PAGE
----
"..A partly real, partly dream country..."

-Thomas Hardy 

Dorset is a county on the southern coast of the United Kingdom and it is a popular destination for families to vacation. It's countryside is filled with rolling hills, stretches of beach and many historic castles. It is almost like a "dream."

Explore the county of Dorset

Story by: Lane Stafford

A group of children wearing school uniforms wander through alleyways lined with quirky shops, art studios and local cafes. Perhaps it was the smell of chocolate that enticed them to congregate outside Chococo. They seem to be unsupervised and naturally up to no good, but no one nearby seems to be concerned.   


Just a few blocks away, dogs free of their leash sprint down the sandy beach. The smell of fried cod and chips occasionally interrupts the salty breeze. Colorful beach huts across the street remind visitors that there are plenty of things to store for a vacation in Swanage.


Among the many quaint towns lining England’s southern coast, Swanage stands out with plenty of leisurely activities and historical sights to discover. The small town is the first stop on the eastern side of the Jurassic Coast, a World Heritage Site that stretches 95 miles across England. Towns located on this coast contain rocks and fossils that record more than 185 million years of history.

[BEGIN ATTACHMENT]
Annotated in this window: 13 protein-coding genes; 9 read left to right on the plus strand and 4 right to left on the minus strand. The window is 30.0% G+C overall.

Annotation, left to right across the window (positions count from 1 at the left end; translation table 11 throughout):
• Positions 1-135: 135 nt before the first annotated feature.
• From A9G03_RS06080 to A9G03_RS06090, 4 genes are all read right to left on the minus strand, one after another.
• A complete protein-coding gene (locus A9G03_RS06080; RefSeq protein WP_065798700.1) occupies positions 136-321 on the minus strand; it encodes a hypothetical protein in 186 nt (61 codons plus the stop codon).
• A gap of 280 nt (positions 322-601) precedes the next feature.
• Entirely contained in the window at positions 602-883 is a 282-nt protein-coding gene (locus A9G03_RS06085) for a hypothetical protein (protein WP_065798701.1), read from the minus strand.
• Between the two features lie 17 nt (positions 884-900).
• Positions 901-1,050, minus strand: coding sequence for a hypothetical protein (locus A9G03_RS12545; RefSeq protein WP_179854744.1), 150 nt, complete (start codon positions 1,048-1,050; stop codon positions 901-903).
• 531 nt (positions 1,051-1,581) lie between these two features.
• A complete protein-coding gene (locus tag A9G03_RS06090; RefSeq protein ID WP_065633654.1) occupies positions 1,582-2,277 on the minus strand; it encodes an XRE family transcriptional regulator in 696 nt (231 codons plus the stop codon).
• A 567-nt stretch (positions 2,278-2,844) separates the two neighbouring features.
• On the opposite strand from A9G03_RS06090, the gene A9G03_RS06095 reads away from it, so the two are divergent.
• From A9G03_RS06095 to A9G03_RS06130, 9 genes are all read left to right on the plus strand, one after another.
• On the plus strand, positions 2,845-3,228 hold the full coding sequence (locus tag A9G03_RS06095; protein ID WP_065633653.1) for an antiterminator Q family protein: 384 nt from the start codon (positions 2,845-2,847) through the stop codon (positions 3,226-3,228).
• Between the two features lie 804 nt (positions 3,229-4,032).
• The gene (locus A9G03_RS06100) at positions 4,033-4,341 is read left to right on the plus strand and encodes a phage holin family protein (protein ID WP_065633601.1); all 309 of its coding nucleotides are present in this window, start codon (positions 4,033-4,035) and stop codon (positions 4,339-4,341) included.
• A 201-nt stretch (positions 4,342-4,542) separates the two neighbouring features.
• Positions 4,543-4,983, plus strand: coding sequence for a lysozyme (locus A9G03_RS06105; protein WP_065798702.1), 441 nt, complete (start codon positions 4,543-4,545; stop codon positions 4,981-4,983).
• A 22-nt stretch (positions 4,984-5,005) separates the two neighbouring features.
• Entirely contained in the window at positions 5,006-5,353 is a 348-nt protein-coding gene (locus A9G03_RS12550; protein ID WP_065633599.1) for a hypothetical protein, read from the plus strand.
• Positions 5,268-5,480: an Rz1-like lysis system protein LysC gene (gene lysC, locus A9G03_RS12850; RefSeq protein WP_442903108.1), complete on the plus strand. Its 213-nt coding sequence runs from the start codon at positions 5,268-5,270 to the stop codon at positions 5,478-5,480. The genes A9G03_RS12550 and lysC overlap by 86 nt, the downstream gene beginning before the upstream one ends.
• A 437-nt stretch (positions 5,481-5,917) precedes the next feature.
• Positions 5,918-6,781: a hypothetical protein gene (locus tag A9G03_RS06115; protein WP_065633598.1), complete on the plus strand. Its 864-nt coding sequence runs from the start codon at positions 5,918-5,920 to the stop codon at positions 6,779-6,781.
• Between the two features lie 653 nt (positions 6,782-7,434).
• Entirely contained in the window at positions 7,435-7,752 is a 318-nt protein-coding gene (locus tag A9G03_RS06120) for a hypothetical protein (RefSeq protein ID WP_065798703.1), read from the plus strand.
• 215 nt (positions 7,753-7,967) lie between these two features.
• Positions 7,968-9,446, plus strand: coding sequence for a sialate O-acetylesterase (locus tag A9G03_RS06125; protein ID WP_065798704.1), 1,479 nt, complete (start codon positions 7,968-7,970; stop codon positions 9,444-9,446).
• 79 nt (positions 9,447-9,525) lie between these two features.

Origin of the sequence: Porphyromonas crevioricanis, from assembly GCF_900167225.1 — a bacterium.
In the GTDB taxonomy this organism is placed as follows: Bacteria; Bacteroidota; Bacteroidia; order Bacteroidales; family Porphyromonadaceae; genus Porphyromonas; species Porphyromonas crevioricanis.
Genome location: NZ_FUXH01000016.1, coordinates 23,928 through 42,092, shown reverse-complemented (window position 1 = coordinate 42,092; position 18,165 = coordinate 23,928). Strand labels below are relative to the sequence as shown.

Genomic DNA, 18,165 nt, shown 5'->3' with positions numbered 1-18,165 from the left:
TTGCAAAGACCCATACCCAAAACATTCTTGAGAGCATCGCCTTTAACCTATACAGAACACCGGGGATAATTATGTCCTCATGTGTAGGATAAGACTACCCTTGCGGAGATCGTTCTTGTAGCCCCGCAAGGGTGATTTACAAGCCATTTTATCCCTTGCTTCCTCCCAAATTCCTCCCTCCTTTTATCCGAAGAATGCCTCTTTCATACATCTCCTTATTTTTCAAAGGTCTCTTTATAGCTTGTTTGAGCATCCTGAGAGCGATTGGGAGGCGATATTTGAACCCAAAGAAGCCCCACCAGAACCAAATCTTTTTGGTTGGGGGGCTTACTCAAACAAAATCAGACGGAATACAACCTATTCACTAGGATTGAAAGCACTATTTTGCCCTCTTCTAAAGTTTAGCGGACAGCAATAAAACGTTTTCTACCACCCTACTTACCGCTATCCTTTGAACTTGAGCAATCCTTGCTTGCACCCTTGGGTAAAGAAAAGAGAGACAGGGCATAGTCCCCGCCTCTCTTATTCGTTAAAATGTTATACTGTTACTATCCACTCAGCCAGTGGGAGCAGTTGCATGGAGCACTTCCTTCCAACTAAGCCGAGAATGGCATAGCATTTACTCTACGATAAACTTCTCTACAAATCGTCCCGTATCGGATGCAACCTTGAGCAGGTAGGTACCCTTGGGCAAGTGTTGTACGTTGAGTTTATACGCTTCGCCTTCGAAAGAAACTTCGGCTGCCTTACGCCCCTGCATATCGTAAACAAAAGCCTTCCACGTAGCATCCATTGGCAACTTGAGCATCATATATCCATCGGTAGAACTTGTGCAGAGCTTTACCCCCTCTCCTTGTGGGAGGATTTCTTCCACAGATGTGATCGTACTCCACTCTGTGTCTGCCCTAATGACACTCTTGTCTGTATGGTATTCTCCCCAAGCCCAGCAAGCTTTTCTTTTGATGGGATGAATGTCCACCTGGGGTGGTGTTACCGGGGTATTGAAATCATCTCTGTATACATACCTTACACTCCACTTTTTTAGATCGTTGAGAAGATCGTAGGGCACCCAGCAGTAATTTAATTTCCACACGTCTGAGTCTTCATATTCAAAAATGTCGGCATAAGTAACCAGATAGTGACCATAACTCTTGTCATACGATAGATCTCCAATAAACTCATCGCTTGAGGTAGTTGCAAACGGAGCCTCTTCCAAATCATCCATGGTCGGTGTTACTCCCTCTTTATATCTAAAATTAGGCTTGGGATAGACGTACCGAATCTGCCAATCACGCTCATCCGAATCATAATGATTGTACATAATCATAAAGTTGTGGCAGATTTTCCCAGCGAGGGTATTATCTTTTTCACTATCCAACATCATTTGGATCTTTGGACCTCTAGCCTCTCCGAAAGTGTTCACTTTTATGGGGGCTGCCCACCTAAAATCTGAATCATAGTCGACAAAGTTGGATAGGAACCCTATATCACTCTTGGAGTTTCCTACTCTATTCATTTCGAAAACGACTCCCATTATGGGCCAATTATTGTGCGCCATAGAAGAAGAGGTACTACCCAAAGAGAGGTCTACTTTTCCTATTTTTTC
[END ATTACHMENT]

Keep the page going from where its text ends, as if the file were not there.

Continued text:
Durlston Country Park is one of the dozens of locations where visitors can explore this history. The park is a national nature reserve with a variety of wildlife to spot, a castle and a giant globe made of Portland stone, known as George Burt’s Globe.


However, Swanage isn’t just for the history buff traveler. The town is a popular seaside destination with shops and restaurants run by locals who welcome visitors with genuine kindness and enthusiasm, much like the rest of the country.  


Lucy Tidbury is one of the many locals who makes Swanage worth visiting. She owns the shop, Lucy’s Farm, where she sells her beloved “moo-selfie” paintings. Her art depicts cows “photo-bombing” well-known attractions throughout the county of Dorset including Corfe Castle, Swanage Pier and Old Harry Rocks.


Tidbury received a degree in Fine Art in 2007 and decided to become a full-time artist 5 years ago. To make extra money, she started painting pet portraits and found inspiration for the “moo” paintings while living on a farm in 2014. She began to showcase her work at various exhibitions and agricultural shows where the “moo-selfies” became a hit.